Pop quiz: you log into work one morning, and all your data is gone. Your systems are down. What do you do, hotshot? What do you do??
It’s a classic action movie moment, but it’s also an excellent teachable moment for CloudOps professionals. A disaster recovery plan is essentially the answer to that question: the worst has happened (there may or may not be a bomb on the bus). What do you do now?
Rewind’s CloudOps and Security teams recently updated our disaster recovery process with a new planning exercise. Here’s what we learned.
Understanding RTO and RPO
Two basic metrics are important in DR plans; Recovery Point Objective (RPO) and Recovery Time Objective (RTO).
Recovery Point Objective, or RPO, is basically, “How much data can you afford to lose?” For example, if we’re taking backups once a day at midnight and a disaster happened at 11:59 pm, we would lose one day’s worth of data. That may or may not be acceptable to you. The definition of acceptable RPO numbers will vary, depending on the organization.
Defining your risk tolerance for data loss determines how you answer the question, “What are you going to do technically to meet these requirements?”
The other metric is Recovery Time Objective (RTO). If a meteorite hits our data center, how long would it take us to recover? Let’s say we have to bring in another Rewind from somewhere else. How long does that take? Some services could recover in maybe five minutes. Other services might take a whole day.
So your RPO and RTO will vary depending on what services you want to protect with a Disaster Recovery plan. So, start there. Identify your RPOs and RTOs, get buy-in from your stakeholders, and then everything will trickle down from here.
Recovery strategies: balancing robustness with cost
As far as recovery strategies go, there’s a sliding scale of robustness linked to cost. As you go further to the right, the RPOs and RTOs decrease, but the cost increases.
- The Backup & Restore solution on the left is relatively simple. This is the easiest and cheapest option; recovery time is measured in hours and maybe longer. Essentially you are restoring your last backup(s) to the DR location.
- The Pilot Light option means that you run some of the services that you would need but in a reduced capacity. Generally, most services are running but in a “scale to zero” capacity. Code or application updates are pushed to the DR location in the same way you would update your primary location.
- On Standby, everything’s running, but at a smaller capacity. This is similar to the Pilot Light option, but you’re running all services and with at least some capacity (i.e., nothing is scaled to zero)
- The last one is a true Active/Active solution. You’re essentially running full services in two parallel streams, and you can switch between them in near real time. But effectively, your costs here are doubled. For many companies, this is cost-prohibitive.
Your recovery strategy depends on your risk tolerance, which of course, varies. How much you want to spend to abate that risk becomes a business decision.
Almost every organization will have multiple services that make up their business. Depending on what business you’re in, you’ll likely have core systems that constitute the foundation of your operations, as well as more peripheral systems. A core system being down a full day would be painful for many businesses, but if tools for running marketing programs and, let’s say, gathering statistics were offline for a day, it could have much less of an impact.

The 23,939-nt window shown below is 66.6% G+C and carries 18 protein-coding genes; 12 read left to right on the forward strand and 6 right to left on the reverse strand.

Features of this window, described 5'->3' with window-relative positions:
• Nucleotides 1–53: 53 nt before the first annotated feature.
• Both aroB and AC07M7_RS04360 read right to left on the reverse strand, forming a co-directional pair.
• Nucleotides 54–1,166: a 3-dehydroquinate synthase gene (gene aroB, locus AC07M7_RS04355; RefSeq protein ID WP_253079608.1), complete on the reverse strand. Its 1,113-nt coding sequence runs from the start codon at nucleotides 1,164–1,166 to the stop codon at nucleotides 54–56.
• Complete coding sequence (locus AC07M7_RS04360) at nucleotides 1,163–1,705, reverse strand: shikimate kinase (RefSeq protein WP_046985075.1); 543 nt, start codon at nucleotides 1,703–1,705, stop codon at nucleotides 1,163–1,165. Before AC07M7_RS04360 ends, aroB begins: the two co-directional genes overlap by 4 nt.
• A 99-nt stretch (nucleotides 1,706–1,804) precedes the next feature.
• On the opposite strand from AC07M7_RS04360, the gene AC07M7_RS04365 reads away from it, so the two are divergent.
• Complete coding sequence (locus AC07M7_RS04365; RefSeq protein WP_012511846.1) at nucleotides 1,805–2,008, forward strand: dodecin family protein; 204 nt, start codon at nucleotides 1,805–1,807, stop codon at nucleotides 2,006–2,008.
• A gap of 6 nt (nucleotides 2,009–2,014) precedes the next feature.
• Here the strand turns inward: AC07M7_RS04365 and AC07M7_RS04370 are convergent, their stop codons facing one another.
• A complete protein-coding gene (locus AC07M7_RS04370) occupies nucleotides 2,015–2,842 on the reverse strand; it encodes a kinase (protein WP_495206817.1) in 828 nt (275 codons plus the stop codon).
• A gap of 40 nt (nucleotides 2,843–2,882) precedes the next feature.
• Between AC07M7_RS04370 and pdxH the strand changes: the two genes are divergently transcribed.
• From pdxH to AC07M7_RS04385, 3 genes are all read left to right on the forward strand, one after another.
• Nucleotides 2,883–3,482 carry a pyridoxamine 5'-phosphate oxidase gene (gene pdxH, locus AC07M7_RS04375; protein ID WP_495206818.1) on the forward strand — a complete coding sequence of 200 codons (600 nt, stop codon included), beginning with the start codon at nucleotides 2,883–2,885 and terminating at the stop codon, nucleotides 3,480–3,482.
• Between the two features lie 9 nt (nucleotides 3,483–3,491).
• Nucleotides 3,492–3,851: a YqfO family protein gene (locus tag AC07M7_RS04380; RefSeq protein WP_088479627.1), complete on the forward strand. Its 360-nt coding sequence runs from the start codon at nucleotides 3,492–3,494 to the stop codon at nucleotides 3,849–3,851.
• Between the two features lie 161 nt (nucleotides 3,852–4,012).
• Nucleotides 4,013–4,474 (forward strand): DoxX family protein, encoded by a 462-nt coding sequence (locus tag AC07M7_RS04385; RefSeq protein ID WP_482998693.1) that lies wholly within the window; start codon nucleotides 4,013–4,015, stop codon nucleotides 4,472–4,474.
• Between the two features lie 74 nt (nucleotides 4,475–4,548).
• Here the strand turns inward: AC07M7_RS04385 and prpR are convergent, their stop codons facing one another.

Different services have different requirements for how quickly they need to be available, which means that you really have different DR plans for different systems within your organization. Often there is a great deal of overlap between service DR plans but it’s important to consider each service’s plan due to the potentially varying RPO/RTO.
Cloud hierarchies and your DR plan
Most cloud services, whether it’s Amazon, Azure, Google, or any of the other numerous cloud providers, share a similar hierarchy. In Amazon’s case, the AWS service is split into different Regions, and each Region includes several Availability Zones or AZs. For instance, the Region AWS US East in Northern Virginia has 6 AZs.
You can think of an Availability Zone as being like a physical data center. While in many cases, there are many physical sites that make up a single AZ, thinking of an AZ like a physical data center is a reasonable simplification when considering DR planning. Each of the red AZ dots on this map is a building with a bunch of servers, racks of gear, air conditioners, and all this kind of stuff. Each AZ is pretty reliable, but stuff does happen that can take them offline. We’ve seen a few cases where construction crews accidentally cut off fiber cables, and there was a fire once that took out a single AZ in Germany.
It’s a cloud best practice to architect all your services to run across at least two Availability Zones. Most companies are made up of many services that are glued together. It’s important to run every single one of those services redundantly across at least two AZs, just in case one fails.
Let’s say we were running our services across two red dots on the AWS map, and there was a fiber cut affecting an entire AZ. All network communication with that AZ is suddenly gone. Our services would continue to work automatically in the second red dot, requiring no human interaction at all. Services have to be architected to run across multiple AZs, but the effort is well worth it.
At Rewind, we run our services across a minimum of two AZs, but for the AWS Simple Storage Service (S3), AWS automatically, behind the scenes, replicates the data in S3 across three availability zones. You’d have to lose three AZs simultaneously or have the entire region hit by a meteor for things to go south.
In essence, the risk of losing data in S3 is very small. The concept of “Five Nines,” or 99.999% uptime, equals a maximum of 5 min of total downtime in a year. S3 is designed to provide 99.9999999999% durability (losing data forever) and 99.99% availability (being able to access that data). This means that if you store your data in S3, the risk of losing data permanently is 1 in 100 billion.
If you architect your system to work across multiple available sites, you get regional disaster recovery with AWS for free.